LEXINGTON, Ky. (Nov. 27, 2018) – University of Kentucky Markey Cancer Center researcher Daret St. Clair, Ph.D., has been named the 2018 Lifetime Achievement Award Recipient from the Society for Redox Biology and Medicine (SfRBM). St. Clair received the award and gave a feature lecture at the SfRBM’s 25th Annual Conference in Chicago earlier this month.
St. Clair's career is marked by her seminal work on the role of manganese superoxide dismutase (MnSOD) in cancer development and therapy. Her research has resolved long-debated questions about MnSOD expression in cancer and has demonstrated that the presence of MnSOD inversely regulates the induction and progression of cancer.
Her investigations of the mechanisms mediating the unique role of MnSOD are fundamental contributions to the recognition that cancer cells are under higher oxidative stress than their normal cell counterparts. Her studies have elevated the redox biology field to its stature as an important component of cancer research.
“Dr. St. Clair’s groundbreaking work in cancer research, and her dedication to finding answers to help the millions of people around the globe diagnosed with this disease, shows why she stands as a preeminent example for not only women in science but all scientists,” said SfRBM President Dr. Phyllis A. Dennery, Sylvia Kay Hassenfeld Professor of Pediatrics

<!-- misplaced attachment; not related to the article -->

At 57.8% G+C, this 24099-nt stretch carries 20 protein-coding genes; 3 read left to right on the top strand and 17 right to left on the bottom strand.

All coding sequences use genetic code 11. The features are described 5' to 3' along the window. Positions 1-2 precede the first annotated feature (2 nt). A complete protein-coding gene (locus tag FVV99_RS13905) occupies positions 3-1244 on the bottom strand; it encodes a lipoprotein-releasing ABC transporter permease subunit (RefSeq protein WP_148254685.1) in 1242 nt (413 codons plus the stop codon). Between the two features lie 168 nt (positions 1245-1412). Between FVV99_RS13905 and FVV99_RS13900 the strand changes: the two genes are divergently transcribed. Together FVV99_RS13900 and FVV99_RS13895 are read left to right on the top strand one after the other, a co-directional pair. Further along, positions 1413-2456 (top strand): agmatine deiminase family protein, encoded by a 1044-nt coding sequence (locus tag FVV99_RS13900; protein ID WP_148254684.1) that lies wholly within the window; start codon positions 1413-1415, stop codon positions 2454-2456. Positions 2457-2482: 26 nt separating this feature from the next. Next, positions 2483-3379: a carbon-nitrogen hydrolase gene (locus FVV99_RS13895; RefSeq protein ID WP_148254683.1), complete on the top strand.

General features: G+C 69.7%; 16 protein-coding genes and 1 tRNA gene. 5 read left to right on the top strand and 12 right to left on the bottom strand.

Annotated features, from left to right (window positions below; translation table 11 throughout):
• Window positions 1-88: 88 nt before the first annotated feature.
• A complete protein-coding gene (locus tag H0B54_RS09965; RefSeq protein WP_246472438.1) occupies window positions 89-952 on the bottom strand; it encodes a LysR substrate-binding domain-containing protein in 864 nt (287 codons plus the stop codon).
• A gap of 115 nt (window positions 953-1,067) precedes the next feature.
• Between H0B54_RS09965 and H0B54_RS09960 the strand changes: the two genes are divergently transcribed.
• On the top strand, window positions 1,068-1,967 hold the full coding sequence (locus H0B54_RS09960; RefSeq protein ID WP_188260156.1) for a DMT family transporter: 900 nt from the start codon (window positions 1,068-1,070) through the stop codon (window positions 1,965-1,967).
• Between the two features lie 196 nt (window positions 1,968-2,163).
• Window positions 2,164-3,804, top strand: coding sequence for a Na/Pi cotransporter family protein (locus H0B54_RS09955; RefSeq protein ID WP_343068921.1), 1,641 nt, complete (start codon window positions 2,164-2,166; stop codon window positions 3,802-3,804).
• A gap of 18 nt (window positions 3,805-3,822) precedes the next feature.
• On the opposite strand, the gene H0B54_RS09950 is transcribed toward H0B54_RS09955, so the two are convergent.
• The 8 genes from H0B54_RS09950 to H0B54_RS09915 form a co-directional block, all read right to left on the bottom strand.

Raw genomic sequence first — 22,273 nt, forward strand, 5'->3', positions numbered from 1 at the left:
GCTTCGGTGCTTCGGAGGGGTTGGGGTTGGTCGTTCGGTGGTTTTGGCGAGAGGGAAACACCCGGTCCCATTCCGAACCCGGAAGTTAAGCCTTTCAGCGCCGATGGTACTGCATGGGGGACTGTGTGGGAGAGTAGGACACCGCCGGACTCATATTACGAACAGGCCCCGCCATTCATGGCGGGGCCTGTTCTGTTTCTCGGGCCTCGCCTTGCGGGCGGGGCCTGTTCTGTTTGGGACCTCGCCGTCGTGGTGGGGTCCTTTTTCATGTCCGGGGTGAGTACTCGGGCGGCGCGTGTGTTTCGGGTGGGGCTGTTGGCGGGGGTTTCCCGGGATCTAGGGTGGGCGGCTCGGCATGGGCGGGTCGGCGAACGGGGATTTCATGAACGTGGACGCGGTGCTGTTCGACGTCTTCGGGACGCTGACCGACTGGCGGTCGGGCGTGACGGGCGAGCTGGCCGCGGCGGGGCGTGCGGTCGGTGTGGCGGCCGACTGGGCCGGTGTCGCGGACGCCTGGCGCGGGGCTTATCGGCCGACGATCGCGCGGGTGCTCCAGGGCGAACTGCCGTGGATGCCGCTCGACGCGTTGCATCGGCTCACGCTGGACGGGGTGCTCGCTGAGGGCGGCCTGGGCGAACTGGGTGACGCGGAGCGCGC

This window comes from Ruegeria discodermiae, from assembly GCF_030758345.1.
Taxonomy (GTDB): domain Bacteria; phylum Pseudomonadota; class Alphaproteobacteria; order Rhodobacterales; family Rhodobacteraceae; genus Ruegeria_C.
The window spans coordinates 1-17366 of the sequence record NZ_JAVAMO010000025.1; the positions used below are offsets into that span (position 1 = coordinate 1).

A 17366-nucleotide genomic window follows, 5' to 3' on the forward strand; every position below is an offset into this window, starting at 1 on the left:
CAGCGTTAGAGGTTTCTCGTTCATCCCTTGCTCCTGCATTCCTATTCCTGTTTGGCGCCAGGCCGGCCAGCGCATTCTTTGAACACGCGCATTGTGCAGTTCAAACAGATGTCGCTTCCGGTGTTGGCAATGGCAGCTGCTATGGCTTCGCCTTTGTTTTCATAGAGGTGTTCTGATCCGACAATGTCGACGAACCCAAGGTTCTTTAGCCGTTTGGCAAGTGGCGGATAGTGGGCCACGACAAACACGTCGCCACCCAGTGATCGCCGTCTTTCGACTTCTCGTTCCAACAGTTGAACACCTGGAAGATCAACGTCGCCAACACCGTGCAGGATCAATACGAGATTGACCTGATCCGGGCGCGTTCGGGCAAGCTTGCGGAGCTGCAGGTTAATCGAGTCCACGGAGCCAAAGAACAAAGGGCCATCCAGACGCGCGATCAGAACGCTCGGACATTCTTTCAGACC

Chair, Department of Pediatrics and Professor of Cell Biology, Molecular Biology and Biochemistry, Warren Alpert Medical School of Brown University. “No one is more deserving of this prestigious recognition, than my friend and colleague Daret.”
St. Clair began her career at UK as an assistant professor in 1991. She was promoted to full professor in 1999; and since 2002, she has held UK’s James Graham Brown Foundation Endowed Chair. She has served as the associate director for basic research at Markey for nearly 10 years, and last year became the director of the UK Center for Excellence in Cancer and Metabolism.
Dr. St. Clair's current focus is on the long-term side effects of cancer treatment that not only significantly impair the quality of life of survivors but have serious implications for cancer recurrence and prohibitive long-term healthcare costs. Her aspiration is that the results from extensive proof-of-concept studies will galvanize further developments of novel redox-based therapeutic agents for clinical applications and will have a groundbreaking impact on future drug design and clinical practice.